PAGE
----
Dorothy Cross: life, death and magic on the Connemara coast
The shore, and things found along it, including the washed-up, broken and dead, feature large in Cross’s exhibition
Dorothy Cross and her Basking Shark Currach
Everest Shark (2013)
Teacup (video, 1997)
Sapiens (2007), cast bronze skull and antique brass tripod
Cave (video, 2013)
Dorothy Cross’s exhibition Connemara was on view at Turner Contemporary in Margate in January. Now she has reshaped the show for the RHA’s cavernous main gallery space. It is dramatically different and tremendously effective in terms of content and installation.
Make your way through the entrance lobby and you find yourself in a darkened, seemingly limitless interior in which individual works are picked out in pools of light, and two looped video projections flicker on opposite walls.
Still garbed in utilitarian overalls and making a final, ruthless edit of what to put in and what to leave out, Cross provides a concise account of what’s on view and the genesis of the overall project. “I’ve lived in Connemara for about 12 years now. Most of the work [in this exhibition] I’ve made in that time, and a lot of it is specifically to do with Connemara.”
The curator at Turner Contemporary was, she notes, a little surprised that it wasn’t more conventionally about Connemara “in terms of the landscape, and so on – the classical notion of Connemara. But I don’t do that, I don’t paint landscapes, and quite deliberately so.”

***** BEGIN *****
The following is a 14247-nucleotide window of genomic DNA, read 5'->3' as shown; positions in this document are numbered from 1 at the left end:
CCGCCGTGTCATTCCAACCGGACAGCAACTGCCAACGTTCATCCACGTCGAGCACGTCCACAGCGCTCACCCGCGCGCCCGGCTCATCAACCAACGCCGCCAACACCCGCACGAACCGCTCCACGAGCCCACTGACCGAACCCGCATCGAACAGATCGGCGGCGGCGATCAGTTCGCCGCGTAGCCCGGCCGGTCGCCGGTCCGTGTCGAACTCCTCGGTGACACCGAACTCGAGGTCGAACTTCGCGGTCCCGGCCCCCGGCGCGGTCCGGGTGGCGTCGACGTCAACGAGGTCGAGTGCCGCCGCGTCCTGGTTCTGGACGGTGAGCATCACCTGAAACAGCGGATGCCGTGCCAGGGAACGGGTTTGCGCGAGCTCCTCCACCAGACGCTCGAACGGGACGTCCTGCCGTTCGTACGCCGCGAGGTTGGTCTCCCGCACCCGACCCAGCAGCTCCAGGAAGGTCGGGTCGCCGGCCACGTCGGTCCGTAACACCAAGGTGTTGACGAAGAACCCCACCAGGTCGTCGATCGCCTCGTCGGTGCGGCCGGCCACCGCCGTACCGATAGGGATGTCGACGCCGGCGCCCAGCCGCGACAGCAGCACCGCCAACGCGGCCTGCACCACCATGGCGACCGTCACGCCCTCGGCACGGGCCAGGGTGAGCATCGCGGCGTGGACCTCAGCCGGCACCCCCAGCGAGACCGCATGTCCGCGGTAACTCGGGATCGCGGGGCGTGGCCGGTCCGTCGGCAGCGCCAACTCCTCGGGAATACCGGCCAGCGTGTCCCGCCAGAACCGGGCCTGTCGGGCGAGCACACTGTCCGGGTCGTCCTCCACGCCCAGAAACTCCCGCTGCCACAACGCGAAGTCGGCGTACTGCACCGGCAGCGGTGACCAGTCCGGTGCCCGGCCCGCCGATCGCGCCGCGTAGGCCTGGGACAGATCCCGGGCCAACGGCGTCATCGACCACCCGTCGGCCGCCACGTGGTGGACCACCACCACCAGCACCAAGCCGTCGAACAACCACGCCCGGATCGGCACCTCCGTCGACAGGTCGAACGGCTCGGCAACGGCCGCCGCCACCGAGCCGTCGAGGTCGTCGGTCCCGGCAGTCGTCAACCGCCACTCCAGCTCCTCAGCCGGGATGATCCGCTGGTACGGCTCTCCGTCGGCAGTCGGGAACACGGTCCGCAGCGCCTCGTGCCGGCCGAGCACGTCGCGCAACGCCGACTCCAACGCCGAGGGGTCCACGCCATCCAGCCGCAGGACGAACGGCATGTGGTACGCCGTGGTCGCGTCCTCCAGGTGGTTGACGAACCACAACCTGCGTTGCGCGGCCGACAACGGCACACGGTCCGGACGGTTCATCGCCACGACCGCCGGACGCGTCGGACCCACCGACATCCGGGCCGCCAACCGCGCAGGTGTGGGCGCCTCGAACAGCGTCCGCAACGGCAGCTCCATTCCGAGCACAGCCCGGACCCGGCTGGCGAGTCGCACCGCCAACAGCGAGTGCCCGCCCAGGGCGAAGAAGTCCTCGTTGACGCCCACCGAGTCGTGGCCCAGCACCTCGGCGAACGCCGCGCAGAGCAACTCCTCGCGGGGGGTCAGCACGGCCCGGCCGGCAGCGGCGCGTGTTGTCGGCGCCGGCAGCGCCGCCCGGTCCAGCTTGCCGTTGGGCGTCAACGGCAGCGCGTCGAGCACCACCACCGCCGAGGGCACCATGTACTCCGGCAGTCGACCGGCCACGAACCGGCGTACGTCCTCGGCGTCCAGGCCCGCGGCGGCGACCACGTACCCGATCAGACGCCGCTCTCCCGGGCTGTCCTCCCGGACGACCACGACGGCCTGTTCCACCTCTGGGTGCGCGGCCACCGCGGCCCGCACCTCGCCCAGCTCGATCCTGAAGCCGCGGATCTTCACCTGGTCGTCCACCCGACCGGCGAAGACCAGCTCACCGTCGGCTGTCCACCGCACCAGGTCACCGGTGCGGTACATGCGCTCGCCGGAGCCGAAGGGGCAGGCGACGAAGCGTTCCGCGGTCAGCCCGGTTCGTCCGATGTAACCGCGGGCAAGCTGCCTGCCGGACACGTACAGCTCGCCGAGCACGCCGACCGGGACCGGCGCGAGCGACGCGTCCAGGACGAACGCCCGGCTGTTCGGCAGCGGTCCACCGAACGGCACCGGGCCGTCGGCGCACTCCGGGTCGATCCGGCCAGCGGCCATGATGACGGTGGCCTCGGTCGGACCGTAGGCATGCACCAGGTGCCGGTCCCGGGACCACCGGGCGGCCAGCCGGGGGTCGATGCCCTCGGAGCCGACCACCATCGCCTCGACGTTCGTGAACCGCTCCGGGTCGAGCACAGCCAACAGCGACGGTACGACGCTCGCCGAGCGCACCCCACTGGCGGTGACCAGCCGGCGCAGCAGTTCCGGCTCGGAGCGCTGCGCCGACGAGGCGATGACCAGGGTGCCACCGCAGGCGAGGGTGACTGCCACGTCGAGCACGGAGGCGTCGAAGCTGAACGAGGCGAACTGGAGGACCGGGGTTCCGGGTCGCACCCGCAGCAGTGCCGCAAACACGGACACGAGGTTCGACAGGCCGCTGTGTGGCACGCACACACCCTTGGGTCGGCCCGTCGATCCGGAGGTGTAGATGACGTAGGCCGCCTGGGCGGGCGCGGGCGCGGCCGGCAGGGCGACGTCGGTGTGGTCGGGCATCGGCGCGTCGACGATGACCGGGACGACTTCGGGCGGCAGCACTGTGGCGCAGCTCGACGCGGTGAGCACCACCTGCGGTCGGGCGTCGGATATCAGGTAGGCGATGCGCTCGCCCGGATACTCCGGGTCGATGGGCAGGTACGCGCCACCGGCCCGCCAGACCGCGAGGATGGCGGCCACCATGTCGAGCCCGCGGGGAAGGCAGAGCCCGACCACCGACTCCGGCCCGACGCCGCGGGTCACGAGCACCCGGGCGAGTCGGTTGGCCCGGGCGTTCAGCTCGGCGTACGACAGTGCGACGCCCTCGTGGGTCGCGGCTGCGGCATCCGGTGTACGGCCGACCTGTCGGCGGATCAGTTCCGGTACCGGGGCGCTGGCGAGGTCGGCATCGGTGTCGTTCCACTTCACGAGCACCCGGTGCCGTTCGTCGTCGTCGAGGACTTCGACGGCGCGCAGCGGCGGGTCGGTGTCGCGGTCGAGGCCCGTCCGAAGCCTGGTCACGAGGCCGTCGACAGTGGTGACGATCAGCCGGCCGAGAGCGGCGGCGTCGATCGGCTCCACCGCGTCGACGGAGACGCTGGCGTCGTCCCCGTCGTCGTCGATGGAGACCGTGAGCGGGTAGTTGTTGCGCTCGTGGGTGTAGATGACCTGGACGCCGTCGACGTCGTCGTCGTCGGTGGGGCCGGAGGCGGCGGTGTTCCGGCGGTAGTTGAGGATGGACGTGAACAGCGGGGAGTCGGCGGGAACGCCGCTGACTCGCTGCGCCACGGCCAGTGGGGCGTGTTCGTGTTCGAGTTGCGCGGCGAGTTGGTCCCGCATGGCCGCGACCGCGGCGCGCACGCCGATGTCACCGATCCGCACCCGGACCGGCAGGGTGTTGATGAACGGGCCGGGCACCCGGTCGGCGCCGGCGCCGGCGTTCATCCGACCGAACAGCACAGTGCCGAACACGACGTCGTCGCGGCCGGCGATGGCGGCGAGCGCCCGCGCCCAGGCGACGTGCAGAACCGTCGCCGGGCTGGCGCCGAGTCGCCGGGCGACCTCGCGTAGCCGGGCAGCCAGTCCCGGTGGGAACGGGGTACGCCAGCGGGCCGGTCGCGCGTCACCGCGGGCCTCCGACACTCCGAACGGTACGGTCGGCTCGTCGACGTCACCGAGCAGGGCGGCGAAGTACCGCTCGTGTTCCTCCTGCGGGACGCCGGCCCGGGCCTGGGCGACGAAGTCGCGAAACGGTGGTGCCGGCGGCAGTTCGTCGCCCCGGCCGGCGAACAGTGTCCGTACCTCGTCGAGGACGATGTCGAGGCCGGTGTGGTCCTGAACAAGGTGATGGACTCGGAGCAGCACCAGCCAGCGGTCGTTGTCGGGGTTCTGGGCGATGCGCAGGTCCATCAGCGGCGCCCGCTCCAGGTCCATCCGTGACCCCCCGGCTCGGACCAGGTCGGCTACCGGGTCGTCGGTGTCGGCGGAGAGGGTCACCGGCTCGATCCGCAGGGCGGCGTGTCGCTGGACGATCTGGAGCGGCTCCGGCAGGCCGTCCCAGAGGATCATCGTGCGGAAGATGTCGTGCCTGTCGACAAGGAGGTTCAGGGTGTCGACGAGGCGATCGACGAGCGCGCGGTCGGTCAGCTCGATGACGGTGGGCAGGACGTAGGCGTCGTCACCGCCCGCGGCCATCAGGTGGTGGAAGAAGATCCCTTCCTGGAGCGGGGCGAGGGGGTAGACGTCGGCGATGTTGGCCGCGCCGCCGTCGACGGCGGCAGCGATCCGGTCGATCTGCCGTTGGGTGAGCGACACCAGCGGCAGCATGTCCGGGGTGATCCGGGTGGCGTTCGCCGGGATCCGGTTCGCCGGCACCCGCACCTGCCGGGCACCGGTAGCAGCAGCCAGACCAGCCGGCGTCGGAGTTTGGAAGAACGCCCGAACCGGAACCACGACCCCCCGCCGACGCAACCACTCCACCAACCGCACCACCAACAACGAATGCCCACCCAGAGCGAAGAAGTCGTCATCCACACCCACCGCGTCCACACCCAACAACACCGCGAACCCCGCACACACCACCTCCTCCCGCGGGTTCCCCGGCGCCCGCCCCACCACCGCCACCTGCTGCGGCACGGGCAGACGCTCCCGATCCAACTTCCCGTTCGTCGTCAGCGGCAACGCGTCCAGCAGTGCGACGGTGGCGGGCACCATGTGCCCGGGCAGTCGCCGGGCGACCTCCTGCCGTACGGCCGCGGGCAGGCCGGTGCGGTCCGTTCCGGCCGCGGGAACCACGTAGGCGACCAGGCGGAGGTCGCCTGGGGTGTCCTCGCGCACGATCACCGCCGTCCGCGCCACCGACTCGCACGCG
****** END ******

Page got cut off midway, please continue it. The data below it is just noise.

She didn’t go to Connemara for the scenery. She is Cork born and bred, and, as her two-volume visual memoir Montenotte and Fountainstown makes clear, her links with the city and its environs are deep and inform her work in many ways. She went to Connemara to dive in the sea around Inishbofin, Inishturk and Clare islands, found that she liked it a lot, and bought a field that tumbles down to the sea on the south side of the mouth of Killary harbour.
She built a shed, the first of several (it’s no exaggeration to say that she has a passion for sheds). One thing led to another and she bought a small house across the road, felt at home and built a studio. The setting is spectacular but it is a raw, elemental landscape, in the face of the ocean. Has she found it tough living there? “Strangely enough I haven’t. I find it tougher to be in the city. It’s getting harder to make that transition, to adjust to the city when I have to go there.”
The shore, and the things you find along it, including things washed up, broken and dead, feature large in the exhibition. As Cross points out, she doesn’t make pictures of things, on the whole. She prefers the things themselves, or photographed, or perhaps cast from life.